An anti-imperialist icon who was just a bit quirky.
 Who knows?
 Maybe Mohammad Mossadegh would have established a thriving democracy. Or maybe Mohmmad Mossadegh would have done a terrible job. 

My Father tells me this as a consolation to himself when I ask him to tell me about this history. He consoles himself with the possibility that our present reality was inevitable.
 Maybe Iran would still have become what it is today.
 Maybe Mohammad Mossadegh would not be the saviour we see him as today. 

But we’ll never know because your country and the US didn’t let us find out. 

They did not live and let live.
 They shaped the history and lives of millions of human beings because of their greed and first world imperialist beliefs.
 How strange/horrific to flee to the people who caused you to flee in the first place. 

At this point the questioner is shocked.
 It’s a lot of new information that was never taught in their studies, so I am met with wide eyes and awe. 

I should mention, this bit of history is overplayed in many generations of Iranians.
 They are tired of this what-if game where we speak of what could have been if Iran had been allowed to govern itself completely.
 To fail and succeed as it saw fit.
 Most of my family is not interested in documentaries of what happened.
 They don’t want to dwell any longer on what happened.
 They say,
 “Why should I watch a documentary about that?
 I lived it.
 I lived this history.
 Why would I want to live it again?” 

But I can’t let it go.
 I can’t stop imagining the Iran of before.
 The Iran of Mossadegh.
 The Iran where my Mother could listen to Iranian ballads without pain in her eyes.
 In our American home, she could not bear to listen to the music of her childhood or of when she got married.
 The music made her remember all that had been and would never be.
 The Iran where most of the 9 brothers and sisters of my Father’s family would still be in their original home.
 Where the family tree didn’t shatter and scatter into so many far-off places with hundreds or thousands of miles between them.
 An Iran where we could all vacation near the Caspian sea.
 Where Agha joon, Maman joon,
 all my amehs and amoos and their children
 could all gather together to enjoy and witness the majesty of
 our country.
 Can you imagine?
 I can’t let it go. 

And by this point, the questioner fully regrets having asked the question. They try their best to make I’m listening and engaged faces,
 but inside it has dawned on them this question might be rude and ridiculous. They try to softly interject to end the unwelcomed monologue, with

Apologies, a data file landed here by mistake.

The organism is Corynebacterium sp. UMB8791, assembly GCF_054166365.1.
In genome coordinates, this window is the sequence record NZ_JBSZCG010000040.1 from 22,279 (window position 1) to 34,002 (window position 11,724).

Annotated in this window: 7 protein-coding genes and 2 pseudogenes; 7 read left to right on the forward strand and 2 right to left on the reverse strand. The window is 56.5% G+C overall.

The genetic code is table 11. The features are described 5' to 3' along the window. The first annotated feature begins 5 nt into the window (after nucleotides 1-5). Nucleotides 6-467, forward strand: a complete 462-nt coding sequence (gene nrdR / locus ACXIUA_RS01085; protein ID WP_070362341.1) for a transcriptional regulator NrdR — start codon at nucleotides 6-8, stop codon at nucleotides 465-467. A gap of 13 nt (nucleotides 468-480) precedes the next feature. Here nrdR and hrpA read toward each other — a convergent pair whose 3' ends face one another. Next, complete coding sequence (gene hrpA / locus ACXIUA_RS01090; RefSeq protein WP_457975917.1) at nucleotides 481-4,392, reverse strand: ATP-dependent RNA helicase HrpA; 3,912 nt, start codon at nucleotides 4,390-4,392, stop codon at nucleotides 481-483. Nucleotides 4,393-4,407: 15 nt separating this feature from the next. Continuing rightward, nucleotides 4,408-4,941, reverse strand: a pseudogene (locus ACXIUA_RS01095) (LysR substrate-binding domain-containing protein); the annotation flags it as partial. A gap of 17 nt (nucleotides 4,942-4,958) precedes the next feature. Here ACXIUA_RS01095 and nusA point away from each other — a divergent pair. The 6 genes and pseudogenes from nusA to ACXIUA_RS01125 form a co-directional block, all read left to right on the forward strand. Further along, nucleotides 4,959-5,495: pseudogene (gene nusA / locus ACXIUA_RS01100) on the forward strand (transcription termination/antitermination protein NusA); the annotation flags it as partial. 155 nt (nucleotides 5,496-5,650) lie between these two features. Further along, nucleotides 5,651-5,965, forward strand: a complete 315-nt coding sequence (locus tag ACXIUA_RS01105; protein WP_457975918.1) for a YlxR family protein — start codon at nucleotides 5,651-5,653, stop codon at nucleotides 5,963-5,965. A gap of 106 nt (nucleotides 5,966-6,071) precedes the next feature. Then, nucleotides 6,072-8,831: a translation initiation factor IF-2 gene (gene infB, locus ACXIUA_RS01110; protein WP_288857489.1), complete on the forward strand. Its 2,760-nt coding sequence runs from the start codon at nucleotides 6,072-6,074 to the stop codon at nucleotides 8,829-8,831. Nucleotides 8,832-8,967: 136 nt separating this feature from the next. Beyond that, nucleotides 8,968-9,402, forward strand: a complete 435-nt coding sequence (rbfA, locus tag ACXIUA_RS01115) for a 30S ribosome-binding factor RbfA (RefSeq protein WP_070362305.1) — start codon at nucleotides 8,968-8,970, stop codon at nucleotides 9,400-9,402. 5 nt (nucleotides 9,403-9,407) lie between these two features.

“Oh wow, I had no idea. So, what are you ordering?”
 But ah ah aaaa, not so fast there’s more. 

How am I here? 

Well, I went to your sister country after y’all trashed my country.
 And with a mountain of paperwork, we got our green cards.
 We tried to make it a home and we did to an extent.
 We became US Citizens with a mountain of paperwork and tests and interviews. To the best of our abilities, we embraced thrived made a second home because Say it with me now, 

you trashed our first home.
 How strange/horrific to flee to the people who caused you to flee in the first place. 

And then I got into grad school in this country
 by way of auditioning and filling out extensive paperwork and getting a student visa, which cost hundreds in visa fees
 and then thousands in university fees
 and thousands in living expenses.
 Despite a hefty student loan with horrible interest rates,
 I still had to work a job while studying to survive and stay,
 to be allowed to be here. 

After the student visa,
 I got a graduate entrepreneur visa
 where I had to create a comprehensive extensive business plan
 of how I would contribute to UK society using the skills I had obtained from my studies. Plus, a 40 page application vetting me thoroughly.
 And hundreds in visa and NHS fees. 

The next year, I had to apply for the same visa
 updating the progress of my business in another comprehensive extensive business plan. Plus, another 40 page application vetting me thoroughly.
 And hundreds in visa and NHS fees. 

 I got a 5 year UK Artist visa where I had to list ten examples of artistic excellence in awards, positive reviews and proof of performances.
 PLUS, three letters of recommendation:
 One from a UK arts organization,
 one from a US Arts organization
 and one from a UK organization or individual in the arts.
 All of it to be approved by the UK Arts Council.
 Plus, a 40 page application vetting me thoroughly.
 And hundreds in visa and NHS fees. 

I am extremely fortunate to have access
 to that giant terrible loan, which I will be paying off for decades
 and to have worked enough to pay
 for all these application and NHS fees,
 but as you can see.
 It’s not an easy process.
 Most of us jump through a multitude of hoops and demands to be here. 

Most of us can’t afford it.
 The lucky few do.
 How strange/horrific to flee to the people who caused you to flee in the first place. 

 Is how I am here. How are you here? 

 no don’t answer that. Actually.
 How are you?
 How are you?